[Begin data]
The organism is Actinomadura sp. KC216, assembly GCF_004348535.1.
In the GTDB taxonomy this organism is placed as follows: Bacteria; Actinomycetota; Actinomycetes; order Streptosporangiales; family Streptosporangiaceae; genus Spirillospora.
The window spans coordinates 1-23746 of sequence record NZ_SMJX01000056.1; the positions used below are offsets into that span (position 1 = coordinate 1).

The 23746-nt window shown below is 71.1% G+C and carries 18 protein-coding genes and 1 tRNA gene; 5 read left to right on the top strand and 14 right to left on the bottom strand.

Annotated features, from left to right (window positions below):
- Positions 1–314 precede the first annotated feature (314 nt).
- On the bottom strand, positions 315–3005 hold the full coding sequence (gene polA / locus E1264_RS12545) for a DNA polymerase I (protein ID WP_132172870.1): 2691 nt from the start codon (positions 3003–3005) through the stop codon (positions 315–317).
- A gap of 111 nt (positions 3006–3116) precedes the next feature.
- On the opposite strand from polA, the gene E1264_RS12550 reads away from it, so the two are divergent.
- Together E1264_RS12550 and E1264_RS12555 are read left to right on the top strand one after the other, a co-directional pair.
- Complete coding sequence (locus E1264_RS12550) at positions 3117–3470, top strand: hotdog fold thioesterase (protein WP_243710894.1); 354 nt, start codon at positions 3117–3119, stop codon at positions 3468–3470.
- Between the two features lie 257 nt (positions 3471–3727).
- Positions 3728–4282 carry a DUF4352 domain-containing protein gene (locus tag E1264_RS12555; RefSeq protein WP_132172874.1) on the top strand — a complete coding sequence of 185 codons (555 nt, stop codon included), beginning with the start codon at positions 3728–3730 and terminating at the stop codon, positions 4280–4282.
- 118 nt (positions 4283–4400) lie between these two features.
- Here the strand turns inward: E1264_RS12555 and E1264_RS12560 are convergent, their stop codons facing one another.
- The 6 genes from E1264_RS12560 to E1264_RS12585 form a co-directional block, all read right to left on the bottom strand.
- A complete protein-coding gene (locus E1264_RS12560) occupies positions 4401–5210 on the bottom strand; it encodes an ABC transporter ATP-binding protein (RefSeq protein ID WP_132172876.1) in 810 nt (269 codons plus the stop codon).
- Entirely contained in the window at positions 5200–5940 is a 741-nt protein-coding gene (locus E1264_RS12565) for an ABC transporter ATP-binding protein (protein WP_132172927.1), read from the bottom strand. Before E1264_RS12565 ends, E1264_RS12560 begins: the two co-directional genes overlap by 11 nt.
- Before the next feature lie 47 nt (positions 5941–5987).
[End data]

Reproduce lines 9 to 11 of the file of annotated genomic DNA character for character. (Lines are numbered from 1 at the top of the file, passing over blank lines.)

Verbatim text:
- On the opposite strand from polA, the gene E1264_RS12550 reads away from it, so the two are divergent.
- Together E1264_RS12550 and E1264_RS12555 are read left to right on the top strand one after the other, a co-directional pair.
- Complete coding sequence (locus E1264_RS12550) at positions 3117–3470, top strand: hotdog fold thioesterase (protein WP_243710894.1); 354 nt, start codon at positions 3117–3119, stop codon at positions 3468–3470.